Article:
After the FOMC, Norway and the UK
By Marc Chandler
Last week, the policy focus was on the Swiss National Bank, the BOJ and ECB. The SNB lowered its 3-month libor target and pumped up its money supply (sight deposits). This action seemed to force the BOJ’s hand. Once the SNB moved, if the BOJ didn’t, it would have increased the upside risk on the yen as the "easier" safe haven play. The ECB in some ways responded to the pressures by re-introducing the 6-month refi facility, extending the 3-month refi operations into next year and resuming its bond purchases. At first it seemed reluctant to buy Spanish and Italian bonds, but changed its stance following new austerity commitment in both countries.
The focus today is on the FOMC. In light of the 0.8% growth in H1 and the increased market turmoil–which may have knock on effects through sentiment and the wealth effect–as well as the fiscal drag implicit in the debt ceiling resolution–if the Fed does not do anything new, Bernanke and Co. risk disappointing the market and the fallout that may follow. QE3 at this juncture does not seem a likely and few observers disagree.
After the FOMC meeting is out of the way, the policy focus will shift the Norway and the UK. Norway’s central bank meets tomorrow. In June it warned that its key rate of 2.25% would likely be 2.75-3.0% by year end. This is encouraging many observers to expect a 25 bp hike tomorrow. The risk seems to be in the other direction. Given the market turmoil and the weakening growth profile among many key economic centers, Norges Bank may hold steady, leaving the krone vulnerable.
Prior to the central bank meeting, Norway will report July CPI figures. These will also show why potential Norges Banks action need not be urgent. July will likely be the third consecutive month of headline CPI declines. The consensus calls for a 0.4% decline the same as in June and that follows the 0.2% decline in May. The year-over-year rate may rise to 1.5% from 1.3%, but this is down from the 2.0% peak in January and 2.8% in Dec 2010. The underlying (core) rate may rise from 0.7% to 1.0%. In April, the peak for the year thus far, was 1.3%, which is also where it was a year ago (July ’10).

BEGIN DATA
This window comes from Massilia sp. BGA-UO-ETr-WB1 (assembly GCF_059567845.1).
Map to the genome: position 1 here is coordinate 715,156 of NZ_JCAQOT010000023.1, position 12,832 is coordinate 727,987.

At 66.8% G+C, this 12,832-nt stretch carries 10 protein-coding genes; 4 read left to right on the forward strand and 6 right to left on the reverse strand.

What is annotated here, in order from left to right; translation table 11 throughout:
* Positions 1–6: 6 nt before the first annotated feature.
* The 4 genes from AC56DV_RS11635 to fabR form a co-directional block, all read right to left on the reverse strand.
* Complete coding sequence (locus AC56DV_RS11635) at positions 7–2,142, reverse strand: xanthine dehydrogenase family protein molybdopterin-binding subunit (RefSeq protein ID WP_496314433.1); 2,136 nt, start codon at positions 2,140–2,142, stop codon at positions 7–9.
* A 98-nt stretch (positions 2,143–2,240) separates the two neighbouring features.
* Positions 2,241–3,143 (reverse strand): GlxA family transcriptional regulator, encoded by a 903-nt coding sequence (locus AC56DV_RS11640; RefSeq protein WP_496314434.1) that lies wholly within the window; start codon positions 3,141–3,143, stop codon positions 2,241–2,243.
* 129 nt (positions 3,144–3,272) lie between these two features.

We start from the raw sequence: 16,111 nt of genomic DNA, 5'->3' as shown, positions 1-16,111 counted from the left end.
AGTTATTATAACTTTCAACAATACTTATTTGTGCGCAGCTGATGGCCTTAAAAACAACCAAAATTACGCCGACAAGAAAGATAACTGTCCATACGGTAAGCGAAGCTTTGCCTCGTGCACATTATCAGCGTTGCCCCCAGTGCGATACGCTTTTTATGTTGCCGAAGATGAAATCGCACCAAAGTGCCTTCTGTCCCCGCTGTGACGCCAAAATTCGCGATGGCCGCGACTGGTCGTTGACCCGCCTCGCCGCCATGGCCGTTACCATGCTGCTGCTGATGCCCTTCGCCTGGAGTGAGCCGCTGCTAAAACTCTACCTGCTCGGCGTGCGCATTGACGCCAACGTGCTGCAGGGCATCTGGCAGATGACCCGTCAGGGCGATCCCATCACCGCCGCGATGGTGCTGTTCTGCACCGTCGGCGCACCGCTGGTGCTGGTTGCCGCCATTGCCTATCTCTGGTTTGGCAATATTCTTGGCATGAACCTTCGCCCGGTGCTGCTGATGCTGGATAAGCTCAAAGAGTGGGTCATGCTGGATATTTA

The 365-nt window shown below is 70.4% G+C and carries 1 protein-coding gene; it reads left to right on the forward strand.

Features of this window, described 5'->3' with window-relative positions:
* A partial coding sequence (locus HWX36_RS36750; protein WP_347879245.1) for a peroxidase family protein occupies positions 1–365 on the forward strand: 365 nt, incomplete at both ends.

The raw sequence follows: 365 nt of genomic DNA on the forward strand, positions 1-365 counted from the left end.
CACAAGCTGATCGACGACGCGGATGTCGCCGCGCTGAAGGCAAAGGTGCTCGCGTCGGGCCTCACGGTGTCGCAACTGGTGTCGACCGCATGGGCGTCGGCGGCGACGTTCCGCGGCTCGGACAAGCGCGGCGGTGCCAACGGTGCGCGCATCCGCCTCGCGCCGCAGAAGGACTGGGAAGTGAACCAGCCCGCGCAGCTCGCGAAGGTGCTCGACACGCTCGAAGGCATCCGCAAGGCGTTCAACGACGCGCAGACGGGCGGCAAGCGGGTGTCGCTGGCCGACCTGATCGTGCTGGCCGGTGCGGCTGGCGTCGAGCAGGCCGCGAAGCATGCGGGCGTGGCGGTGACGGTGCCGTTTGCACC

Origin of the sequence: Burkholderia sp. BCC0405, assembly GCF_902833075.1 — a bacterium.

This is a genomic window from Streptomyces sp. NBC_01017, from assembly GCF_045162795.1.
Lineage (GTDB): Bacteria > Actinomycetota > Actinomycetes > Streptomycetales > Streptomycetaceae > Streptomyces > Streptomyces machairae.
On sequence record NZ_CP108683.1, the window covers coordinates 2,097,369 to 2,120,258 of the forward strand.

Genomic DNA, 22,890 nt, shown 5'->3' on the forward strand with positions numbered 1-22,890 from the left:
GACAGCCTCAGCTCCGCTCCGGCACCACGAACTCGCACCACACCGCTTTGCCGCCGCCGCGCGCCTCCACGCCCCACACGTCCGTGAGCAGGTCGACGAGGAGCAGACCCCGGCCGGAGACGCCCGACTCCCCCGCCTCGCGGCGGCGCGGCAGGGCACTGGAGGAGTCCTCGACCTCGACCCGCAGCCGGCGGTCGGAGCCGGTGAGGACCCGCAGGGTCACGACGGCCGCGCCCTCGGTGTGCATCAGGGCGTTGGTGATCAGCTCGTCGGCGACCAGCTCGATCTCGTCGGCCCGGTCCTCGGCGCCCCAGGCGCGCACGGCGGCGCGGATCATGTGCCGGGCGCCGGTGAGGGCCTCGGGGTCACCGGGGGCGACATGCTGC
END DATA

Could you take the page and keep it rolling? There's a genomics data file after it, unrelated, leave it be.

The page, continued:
Turning to the UK, the BOE does not meet, but it does issue its inflation report. This is often not a significant market mover. However, BOE is likely to cut its growth forecasts for this year (and maybe next). Today’s unexpected drop in industrial production and manufacturing underscores the weakness of the economy. The UK economy has largely stagnated over the past 9 months. Inflation pressures appear to be easing, but are still elevated.
The minutes from last week’s BOE meeting will be published later this month, but there is already a strong suspicion that the dissenting hawks at recent meetings have weakened in the face of the economic data. Cutting the growth forecast will be both the cause and effect of stronger centrist/dove views. It is an important step toward a resumption of asset purchases, which remains a distinct possibility before the year is out. Sterling’s resilience has been impressive. Since July 21 euro zone agreement, the Swiss franc has been the best performer by a long shot (10.2% against the dollar. The yen has been second, net-net appreciating 1.4%. Sterling is in third place among the G10. It has been flat in that time period. By comparison Norwegian krone has been in the middle of the pact with a 1.8% decline.
Despite the compelling economic logic, quantitative easing is not always associated with a weakening currency, much to the dismay of Japan and Switzerland, for example. Sterling’s outlook may be more a function of the dollar’s underlying direction. It is trading comfortably, even if choppy, in a roughly $1.62-$1.6450 trading range since July 21. Technical indications, however, do suggest that the downside may be more vulnerable. However, the best way to express the view in the currency market is through the euro sterling cross.
UK gilts may be attractive, given the economic data, but they have already benefitted from the market turmoil. Ten year yields have fallen 54 bp over the past month, compared with 64 bp decline in 10-year Treasuries and a 46 bp decline in 10-year German bunds. Swedish 10-year bonds yields, not often thought of as a safe haven, have fallen by 59 bp.
Note that S&P today opined that contrary to speculation in some quarters, a downgrade of UK’s sovereign rating was not imminent. It seemed to suggest the UK had a couple of year and reaffirmed its stable outlook.